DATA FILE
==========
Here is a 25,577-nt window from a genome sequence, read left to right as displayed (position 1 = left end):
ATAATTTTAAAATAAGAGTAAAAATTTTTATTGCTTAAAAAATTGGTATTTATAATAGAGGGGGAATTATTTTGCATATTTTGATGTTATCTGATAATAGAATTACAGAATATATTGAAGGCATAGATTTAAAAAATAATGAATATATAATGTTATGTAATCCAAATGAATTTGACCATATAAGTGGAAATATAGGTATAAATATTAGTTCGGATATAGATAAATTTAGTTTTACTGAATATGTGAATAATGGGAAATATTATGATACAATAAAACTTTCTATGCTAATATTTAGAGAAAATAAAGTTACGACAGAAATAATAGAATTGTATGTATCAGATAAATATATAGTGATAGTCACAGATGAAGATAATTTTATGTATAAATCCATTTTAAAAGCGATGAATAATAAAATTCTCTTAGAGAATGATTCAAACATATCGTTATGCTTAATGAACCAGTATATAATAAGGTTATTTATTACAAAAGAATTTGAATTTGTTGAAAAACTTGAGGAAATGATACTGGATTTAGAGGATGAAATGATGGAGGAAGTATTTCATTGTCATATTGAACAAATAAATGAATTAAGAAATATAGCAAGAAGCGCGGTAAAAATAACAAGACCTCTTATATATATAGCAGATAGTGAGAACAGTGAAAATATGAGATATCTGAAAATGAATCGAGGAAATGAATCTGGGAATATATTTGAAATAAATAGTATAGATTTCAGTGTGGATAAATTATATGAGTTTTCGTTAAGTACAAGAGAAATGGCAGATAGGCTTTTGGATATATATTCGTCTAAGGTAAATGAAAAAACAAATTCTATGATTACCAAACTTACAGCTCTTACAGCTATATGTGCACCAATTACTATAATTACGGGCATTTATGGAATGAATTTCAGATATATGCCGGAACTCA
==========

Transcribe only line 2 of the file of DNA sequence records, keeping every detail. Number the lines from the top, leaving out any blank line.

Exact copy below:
ATAATTTTAAAATAAGAGTAAAAATTTTTATTGCTTAAAAAATTGGTATTTATAATAGAGGGGGAATTATTTTGCATATTTTGATGTTATCTGATAATAGAATTACAGAATATATTGAAGGCATAGATTTAAAAAATAATGAATATATAATGTTATGTAATCCAAATGAATTTGACCATATAAGTGGAAATATAGGTATAAATATTAGTTCGGATATAGATAAATTTAGTTTTACTGAATATGTGAATAATGGGAAATATTATGATACAATAAAACTTTCTATGCTAATATTTAGAGAAAATAAAGTTACGACAGAAATAATAGAATTGTATGTATCAGATAAATATATAGTGATAGTCACAGATGAAGATAATTTTATGTATAAATCCATTTTAAAAGCGATGAATAATAAAATTCTCTTAGAGAATGATTCAAACATATCGTTATGCTTAATGAACCAGTATATAATAAGGTTATTTATTACAAAAGAATTTGAATTTGTTGAAAAACTTGAGGAAATGATACTGGATTTAGAGGATGAAATGATGGAGGAAGTATTTCATTGTCATATTGAACAAATAAATGAATTAAGAAATATAGCAAGAAGCGCGGTAAAAATAACAAGACCTCTTATATATATAGCAGATAGTGAGAACAGTGAAAATATGAGATATCTGAAAATGAATCGAGGAAATGAATCTGGGAATATATTTGAAATAAATAGTATAGATTTCAGTGTGGATAAATTATATGAGTTTTCGTTAAGTACAAGAGAAATGGCAGATAGGCTTTTGGATATATATTCGTCTAAGGTAAATGAAAAAACAAATTCTATGATTACCAAACTTACAGCTCTTACAGCTATATGTGCACCAATTACTATAATTACGGGCATTTATGGAATGAATTTCAGATATATGCCGGAACTCA